DUBLIN — When the Irish look eastward at the Conservative leadership battle, they struggle to see grounds for hope.
After Boris Johnson, Ireland wants a new partner in London committed to repairing bilateral relations and restoring a joint Anglo-Irish approach to managing Northern Ireland, the formula that delivered the Good Friday Agreement nearly a quarter-century ago.
After watching the weekend’s two TV debates, government politicians and senior civil servants told POLITICO they see Chancellor Rishi Sunak as the likely final-round loser to either Trade Minister Penny Mordaunt or Foreign Secretary Liz Truss – and are consoled only by their own singularly damning assessment of the current tenant of No. 10.
“Surely none of them could be worse than Boris Johnson,” said one Dublin official who recalls, in better times, how he worked closely with London counterparts on maintaining stability in Northern Ireland. “That’s got to be a positive. Perhaps the only positive.”
At the heart of Irish pessimism is a belief that, since 2016, successive Conservative governments have stopped seeking support from Dublin as they pursue their aims in Northern Ireland.
These days, Dublin believes, the only “Irish” faction whose views are weighed at Westminster are the Democratic Unionists, the Northern Ireland party that both opposed the Good Friday compromise and backed Brexit.
“We’ve been burned by six years of Conservative prime ministers. I have little faith that the next one’s going to be any better,” said Neale Richmond, European affairs spokesman for Fine Gael, the most pro-EU of three parties in Ireland’s coalition government.
Of immediate concern is whether Johnson’s successor will create space for renewed negotiations with Brussels in preference to passage of the Northern Ireland Protocol Bill, controversial British legislation that would give U.K. ministers domestic power to ignore parts of the painstakingly-negotiated Brexit deal.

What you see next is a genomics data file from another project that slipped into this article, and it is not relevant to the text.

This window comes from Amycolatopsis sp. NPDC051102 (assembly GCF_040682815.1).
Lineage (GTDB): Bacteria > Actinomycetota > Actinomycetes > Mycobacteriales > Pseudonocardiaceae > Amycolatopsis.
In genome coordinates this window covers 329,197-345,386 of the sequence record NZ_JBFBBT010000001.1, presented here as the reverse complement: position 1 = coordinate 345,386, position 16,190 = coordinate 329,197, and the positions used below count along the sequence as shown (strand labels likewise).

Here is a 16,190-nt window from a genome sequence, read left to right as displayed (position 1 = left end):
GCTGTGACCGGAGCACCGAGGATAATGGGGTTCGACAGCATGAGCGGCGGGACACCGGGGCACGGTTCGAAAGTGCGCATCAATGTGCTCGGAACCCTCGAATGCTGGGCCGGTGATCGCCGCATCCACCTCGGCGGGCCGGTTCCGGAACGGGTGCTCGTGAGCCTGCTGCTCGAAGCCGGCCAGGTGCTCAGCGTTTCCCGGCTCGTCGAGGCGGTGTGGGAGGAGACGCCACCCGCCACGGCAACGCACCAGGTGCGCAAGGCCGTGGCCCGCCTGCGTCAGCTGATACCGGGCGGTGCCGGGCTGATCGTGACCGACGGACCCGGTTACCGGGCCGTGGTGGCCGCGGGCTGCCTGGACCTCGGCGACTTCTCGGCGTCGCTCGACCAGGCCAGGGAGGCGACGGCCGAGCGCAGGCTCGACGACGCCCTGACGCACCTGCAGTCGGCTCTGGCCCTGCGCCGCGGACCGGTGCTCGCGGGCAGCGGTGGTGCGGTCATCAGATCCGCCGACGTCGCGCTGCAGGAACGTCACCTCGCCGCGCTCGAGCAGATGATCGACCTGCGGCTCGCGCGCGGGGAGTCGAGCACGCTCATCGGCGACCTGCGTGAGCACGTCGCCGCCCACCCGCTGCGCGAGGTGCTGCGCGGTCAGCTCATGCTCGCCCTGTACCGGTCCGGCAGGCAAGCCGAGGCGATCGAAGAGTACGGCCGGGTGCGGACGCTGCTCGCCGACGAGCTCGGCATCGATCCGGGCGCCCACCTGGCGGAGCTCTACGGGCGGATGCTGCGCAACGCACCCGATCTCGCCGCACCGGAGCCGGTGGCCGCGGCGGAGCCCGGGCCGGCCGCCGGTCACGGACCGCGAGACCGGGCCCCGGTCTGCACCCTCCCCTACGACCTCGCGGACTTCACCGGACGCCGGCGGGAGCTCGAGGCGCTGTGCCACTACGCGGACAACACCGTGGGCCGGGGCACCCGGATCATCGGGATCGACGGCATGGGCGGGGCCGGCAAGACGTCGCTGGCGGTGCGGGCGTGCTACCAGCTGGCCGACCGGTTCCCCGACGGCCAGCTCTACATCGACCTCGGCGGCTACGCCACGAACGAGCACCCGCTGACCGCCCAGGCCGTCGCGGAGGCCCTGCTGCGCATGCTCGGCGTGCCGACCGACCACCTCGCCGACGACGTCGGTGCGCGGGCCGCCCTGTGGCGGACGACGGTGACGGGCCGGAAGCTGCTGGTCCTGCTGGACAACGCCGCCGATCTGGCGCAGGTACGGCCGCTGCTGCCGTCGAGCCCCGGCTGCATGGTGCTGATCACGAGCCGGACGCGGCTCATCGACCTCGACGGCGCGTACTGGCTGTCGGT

Virtually no politician in Dublin has a good word to say about Truss, given her close association with the bill. Ireland’s newspaper of record, the Irish Times, dismissed her as “an ineffectual foreign minister who campaigned against Brexit and then cheered it.”
They’re somewhat warmer toward Sunak, even as they note his own choice to back Brexit in 2016. He, like Mordaunt, abstained when the Northern Ireland Protocol Bill passed its second reading in the Commons.
Some in Dublin hope, but do not expect, that a Sunak-led Britain may pursue intensified negotiations with Brussels to simplify EU-required checks on British goods arriving in Northern Ireland, rather than unilaterally dumping those checks as the bill would enable.
“Sunak would be the one you’d hope would be most reasonable, but we’re dealing here in degrees of reason. He’s still a Brexiteer signed up to the cause,” said one government minister in Dublin.
“He’s certainly the one who’s most practical, in opposing immediate tax cuts in the face of inflation, for instance. He’s the one who’s the most rooted in reality and takes a more responsible approach.”
Irish bookmakers have made Sunak the favorite, but it’s hard to find lawmakers or officials in Dublin who agree he’s likely to win. Most think they’ll soon be dealing with Prime Minister Truss or Mordaunt.
Perhaps surprisingly, some consider a Truss triumph the less damaging outcome for Irish interests, sensing in her a known commodity who is more an opportunist than a principled Brexiteer.
“Mordaunt’s been a Brexiteer from the start, an acolyte of the ‘leave means leave’ mantra,” said the Dublin mandarin. “She’s in many ways an unknown. That poses its own risks. From an Irish and European perspective, she could be the worst pick of them all.”
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